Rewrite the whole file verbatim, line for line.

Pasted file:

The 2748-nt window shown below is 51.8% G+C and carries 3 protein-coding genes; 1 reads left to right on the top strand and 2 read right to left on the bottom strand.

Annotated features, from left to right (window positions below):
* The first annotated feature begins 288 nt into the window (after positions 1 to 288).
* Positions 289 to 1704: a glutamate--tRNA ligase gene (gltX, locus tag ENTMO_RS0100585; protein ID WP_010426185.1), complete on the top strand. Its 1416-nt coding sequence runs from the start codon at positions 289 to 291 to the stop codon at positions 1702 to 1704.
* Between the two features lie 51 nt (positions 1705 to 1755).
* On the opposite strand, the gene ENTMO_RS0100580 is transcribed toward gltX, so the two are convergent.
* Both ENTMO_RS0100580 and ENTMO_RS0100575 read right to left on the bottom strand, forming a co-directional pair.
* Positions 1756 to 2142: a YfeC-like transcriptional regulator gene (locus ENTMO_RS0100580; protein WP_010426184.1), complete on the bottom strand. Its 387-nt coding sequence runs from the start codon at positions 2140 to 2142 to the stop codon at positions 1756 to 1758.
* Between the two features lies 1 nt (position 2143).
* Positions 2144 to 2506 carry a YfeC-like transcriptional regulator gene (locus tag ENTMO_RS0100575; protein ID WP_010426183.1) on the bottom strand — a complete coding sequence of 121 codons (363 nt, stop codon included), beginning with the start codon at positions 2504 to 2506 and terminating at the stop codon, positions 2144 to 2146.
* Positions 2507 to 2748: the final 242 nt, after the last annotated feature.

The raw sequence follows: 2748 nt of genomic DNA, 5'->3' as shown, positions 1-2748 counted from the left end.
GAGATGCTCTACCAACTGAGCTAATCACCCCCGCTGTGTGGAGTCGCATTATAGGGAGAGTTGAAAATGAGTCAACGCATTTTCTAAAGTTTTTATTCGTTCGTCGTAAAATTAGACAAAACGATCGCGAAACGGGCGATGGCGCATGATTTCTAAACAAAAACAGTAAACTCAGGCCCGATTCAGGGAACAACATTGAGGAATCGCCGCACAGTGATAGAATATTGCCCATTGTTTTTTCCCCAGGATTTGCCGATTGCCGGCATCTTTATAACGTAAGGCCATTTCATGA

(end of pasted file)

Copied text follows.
The 2748-nt window shown below is 51.8% G+C and carries 3 protein-coding genes; 1 reads left to right on the top strand and 2 read right to left on the bottom strand.

Annotated features, from left to right (window positions below):
* The first annotated feature begins 288 nt into the window (after positions 1 to 288).
* Positions 289 to 1704: a glutamate--tRNA ligase gene (gltX, locus tag ENTMO_RS0100585; protein ID WP_010426185.1), complete on the top strand. Its 1416-nt coding sequence runs from the start codon at positions 289 to 291 to the stop codon at positions 1702 to 1704.
* Between the two features lie 51 nt (positions 1705 to 1755).
* On the opposite strand, the gene ENTMO_RS0100580 is transcribed toward gltX, so the two are convergent.
* Both ENTMO_RS0100580 and ENTMO_RS0100575 read right to left on the bottom strand, forming a co-directional pair.
* Positions 1756 to 2142: a YfeC-like transcriptional regulator gene (locus ENTMO_RS0100580; protein WP_010426184.1), complete on the bottom strand. Its 387-nt coding sequence runs from the start codon at positions 2140 to 2142 to the stop codon at positions 1756 to 1758.
* Between the two features lies 1 nt (position 2143).
* Positions 2144 to 2506 carry a YfeC-like transcriptional regulator gene (locus tag ENTMO_RS0100575; protein ID WP_010426183.1) on the bottom strand — a complete coding sequence of 121 codons (363 nt, stop codon included), beginning with the start codon at positions 2504 to 2506 and terminating at the stop codon, positions 2144 to 2146.
* Positions 2507 to 2748: the final 242 nt, after the last annotated feature.

The raw sequence follows: 2748 nt of genomic DNA, 5'->3' as shown, positions 1-2748 counted from the left end.
GAGATGCTCTACCAACTGAGCTAATCACCCCCGCTGTGTGGAGTCGCATTATAGGGAGAGTTGAAAATGAGTCAACGCATTTTCTAAAGTTTTTATTCGTTCGTCGTAAAATTAGACAAAACGATCGCGAAACGGGCGATGGCGCATGATTTCTAAACAAAAACAGTAAACTCAGGCCCGATTCAGGGAACAACATTGAGGAATCGCCGCACAGTGATAGAATATTGCCCATTGTTTTTTCCCCAGGATTTGCCGATTGCCGGCATCTTTATAACGTAAGGCCATTTCATGA